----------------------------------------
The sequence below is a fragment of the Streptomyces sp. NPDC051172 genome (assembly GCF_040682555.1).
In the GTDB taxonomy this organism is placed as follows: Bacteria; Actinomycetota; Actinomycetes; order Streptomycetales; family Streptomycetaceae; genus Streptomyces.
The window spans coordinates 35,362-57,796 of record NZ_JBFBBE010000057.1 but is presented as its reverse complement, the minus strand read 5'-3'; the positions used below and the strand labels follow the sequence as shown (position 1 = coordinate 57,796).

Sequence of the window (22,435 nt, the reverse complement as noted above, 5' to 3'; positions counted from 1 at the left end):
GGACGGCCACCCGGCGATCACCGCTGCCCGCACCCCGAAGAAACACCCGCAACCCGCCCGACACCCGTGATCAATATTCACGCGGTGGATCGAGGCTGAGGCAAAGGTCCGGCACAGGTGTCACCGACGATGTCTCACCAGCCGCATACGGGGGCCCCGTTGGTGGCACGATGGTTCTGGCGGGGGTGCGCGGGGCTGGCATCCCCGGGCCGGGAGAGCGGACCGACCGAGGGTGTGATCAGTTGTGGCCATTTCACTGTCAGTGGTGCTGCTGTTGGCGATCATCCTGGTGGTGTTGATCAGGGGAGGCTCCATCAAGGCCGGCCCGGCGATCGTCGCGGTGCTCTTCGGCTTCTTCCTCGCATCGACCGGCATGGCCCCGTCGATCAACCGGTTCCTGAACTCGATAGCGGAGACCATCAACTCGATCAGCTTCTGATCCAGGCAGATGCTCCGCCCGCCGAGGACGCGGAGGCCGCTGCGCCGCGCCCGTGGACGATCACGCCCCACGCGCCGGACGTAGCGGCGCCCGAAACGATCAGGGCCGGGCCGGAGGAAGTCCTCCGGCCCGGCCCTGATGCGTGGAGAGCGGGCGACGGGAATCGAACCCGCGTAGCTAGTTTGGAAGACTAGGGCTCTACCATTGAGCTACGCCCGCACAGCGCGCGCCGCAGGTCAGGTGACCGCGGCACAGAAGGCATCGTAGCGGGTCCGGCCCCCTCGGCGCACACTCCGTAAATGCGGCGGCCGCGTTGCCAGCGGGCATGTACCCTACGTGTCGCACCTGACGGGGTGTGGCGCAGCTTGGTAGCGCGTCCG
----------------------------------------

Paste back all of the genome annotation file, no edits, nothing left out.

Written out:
The sequence below is a fragment of the Streptomyces sp. NPDC051172 genome (assembly GCF_040682555.1).
In the GTDB taxonomy this organism is placed as follows: Bacteria; Actinomycetota; Actinomycetes; order Streptomycetales; family Streptomycetaceae; genus Streptomyces.
The window spans coordinates 35,362-57,796 of record NZ_JBFBBE010000057.1 but is presented as its reverse complement, the minus strand read 5'-3'; the positions used below and the strand labels follow the sequence as shown (position 1 = coordinate 57,796).

Sequence of the window (22,435 nt, the reverse complement as noted above, 5' to 3'; positions counted from 1 at the left end):
GGACGGCCACCCGGCGATCACCGCTGCCCGCACCCCGAAGAAACACCCGCAACCCGCCCGACACCCGTGATCAATATTCACGCGGTGGATCGAGGCTGAGGCAAAGGTCCGGCACAGGTGTCACCGACGATGTCTCACCAGCCGCATACGGGGGCCCCGTTGGTGGCACGATGGTTCTGGCGGGGGTGCGCGGGGCTGGCATCCCCGGGCCGGGAGAGCGGACCGACCGAGGGTGTGATCAGTTGTGGCCATTTCACTGTCAGTGGTGCTGCTGTTGGCGATCATCCTGGTGGTGTTGATCAGGGGAGGCTCCATCAAGGCCGGCCCGGCGATCGTCGCGGTGCTCTTCGGCTTCTTCCTCGCATCGACCGGCATGGCCCCGTCGATCAACCGGTTCCTGAACTCGATAGCGGAGACCATCAACTCGATCAGCTTCTGATCCAGGCAGATGCTCCGCCCGCCGAGGACGCGGAGGCCGCTGCGCCGCGCCCGTGGACGATCACGCCCCACGCGCCGGACGTAGCGGCGCCCGAAACGATCAGGGCCGGGCCGGAGGAAGTCCTCCGGCCCGGCCCTGATGCGTGGAGAGCGGGCGACGGGAATCGAACCCGCGTAGCTAGTTTGGAAGACTAGGGCTCTACCATTGAGCTACGCCCGCACAGCGCGCGCCGCAGGTCAGGTGACCGCGGCACAGAAGGCATCGTAGCGGGTCCGGCCCCCTCGGCGCACACTCCGTAAATGCGGCGGCCGCGTTGCCAGCGGGCATGTACCCTACGTGTCGCACCTGACGGGGTGTGGCGCAGCTTGGTAGCGCGTCCG